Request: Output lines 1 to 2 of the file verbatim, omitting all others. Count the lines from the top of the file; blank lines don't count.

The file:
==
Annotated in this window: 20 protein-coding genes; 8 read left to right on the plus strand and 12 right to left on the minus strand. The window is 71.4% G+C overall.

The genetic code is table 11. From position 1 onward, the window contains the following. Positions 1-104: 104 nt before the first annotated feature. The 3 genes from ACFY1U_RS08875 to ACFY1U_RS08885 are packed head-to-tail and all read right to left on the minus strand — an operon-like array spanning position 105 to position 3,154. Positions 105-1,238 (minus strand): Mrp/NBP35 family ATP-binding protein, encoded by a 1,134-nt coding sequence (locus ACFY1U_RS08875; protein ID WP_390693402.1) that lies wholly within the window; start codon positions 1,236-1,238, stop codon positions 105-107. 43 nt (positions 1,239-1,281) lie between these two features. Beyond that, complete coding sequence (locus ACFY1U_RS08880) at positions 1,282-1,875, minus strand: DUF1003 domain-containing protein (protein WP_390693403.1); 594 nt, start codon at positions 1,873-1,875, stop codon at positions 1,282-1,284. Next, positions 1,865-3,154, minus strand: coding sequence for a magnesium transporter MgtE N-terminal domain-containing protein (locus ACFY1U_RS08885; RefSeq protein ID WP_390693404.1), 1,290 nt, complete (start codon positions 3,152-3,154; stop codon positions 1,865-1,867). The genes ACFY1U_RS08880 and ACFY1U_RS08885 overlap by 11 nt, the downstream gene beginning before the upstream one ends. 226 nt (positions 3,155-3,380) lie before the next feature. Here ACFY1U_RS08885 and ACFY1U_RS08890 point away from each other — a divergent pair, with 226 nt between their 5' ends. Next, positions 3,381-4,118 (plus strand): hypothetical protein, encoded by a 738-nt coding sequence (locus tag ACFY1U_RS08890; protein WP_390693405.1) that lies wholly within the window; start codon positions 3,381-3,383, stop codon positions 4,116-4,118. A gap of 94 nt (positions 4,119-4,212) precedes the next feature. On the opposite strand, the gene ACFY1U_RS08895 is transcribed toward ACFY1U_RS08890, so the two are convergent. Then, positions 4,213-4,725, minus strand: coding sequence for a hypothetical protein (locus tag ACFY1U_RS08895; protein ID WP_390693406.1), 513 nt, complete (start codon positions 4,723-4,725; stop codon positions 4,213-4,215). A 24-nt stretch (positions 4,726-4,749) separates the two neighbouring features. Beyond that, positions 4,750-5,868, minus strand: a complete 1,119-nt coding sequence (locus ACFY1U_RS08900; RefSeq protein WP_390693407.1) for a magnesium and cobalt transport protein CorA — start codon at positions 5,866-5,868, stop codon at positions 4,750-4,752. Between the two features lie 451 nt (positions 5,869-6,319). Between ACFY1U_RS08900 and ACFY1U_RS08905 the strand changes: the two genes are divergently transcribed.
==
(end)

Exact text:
Annotated in this window: 20 protein-coding genes; 8 read left to right on the plus strand and 12 right to left on the minus strand. The window is 71.4% G+C overall.

The genetic code is table 11. From position 1 onward, the window contains the following. Positions 1-104: 104 nt before the first annotated feature. The 3 genes from ACFY1U_RS08875 to ACFY1U_RS08885 are packed head-to-tail and all read right to left on the minus strand — an operon-like array spanning position 105 to position 3,154. Positions 105-1,238 (minus strand): Mrp/NBP35 family ATP-binding protein, encoded by a 1,134-nt coding sequence (locus ACFY1U_RS08875; protein ID WP_390693402.1) that lies wholly within the window; start codon positions 1,236-1,238, stop codon positions 105-107. 43 nt (positions 1,239-1,281) lie between these two features. Beyond that, complete coding sequence (locus ACFY1U_RS08880) at positions 1,282-1,875, minus strand: DUF1003 domain-containing protein (protein WP_390693403.1); 594 nt, start codon at positions 1,873-1,875, stop codon at positions 1,282-1,284. Next, positions 1,865-3,154, minus strand: coding sequence for a magnesium transporter MgtE N-terminal domain-containing protein (locus ACFY1U_RS08885; RefSeq protein ID WP_390693404.1), 1,290 nt, complete (start codon positions 3,152-3,154; stop codon positions 1,865-1,867). The genes ACFY1U_RS08880 and ACFY1U_RS08885 overlap by 11 nt, the downstream gene beginning before the upstream one ends. 226 nt (positions 3,155-3,380) lie before the next feature. Here ACFY1U_RS08885 and ACFY1U_RS08890 point away from each other — a divergent pair, with 226 nt between their 5' ends. Next, positions 3,381-4,118 (plus strand): hypothetical protein, encoded by a 738-nt coding sequence (locus tag ACFY1U_RS08890; protein WP_390693405.1) that lies wholly within the window; start codon positions 3,381-3,383, stop codon positions 4,116-4,118. A gap of 94 nt (positions 4,119-4,212) precedes the next feature. On the opposite strand, the gene ACFY1U_RS08895 is transcribed toward ACFY1U_RS08890, so the two are convergent. Then, positions 4,213-4,725, minus strand: coding sequence for a hypothetical protein (locus tag ACFY1U_RS08895; protein ID WP_390693406.1), 513 nt, complete (start codon positions 4,723-4,725; stop codon positions 4,213-4,215). A 24-nt stretch (positions 4,726-4,749) separates the two neighbouring features. Beyond that, positions 4,750-5,868, minus strand: a complete 1,119-nt coding sequence (locus ACFY1U_RS08900; RefSeq protein WP_390693407.1) for a magnesium and cobalt transport protein CorA — start codon at positions 5,866-5,868, stop codon at positions 4,750-4,752. Between the two features lie 451 nt (positions 5,869-6,319). Between ACFY1U_RS08900 and ACFY1U_RS08905 the strand changes: the two genes are divergently transcribed.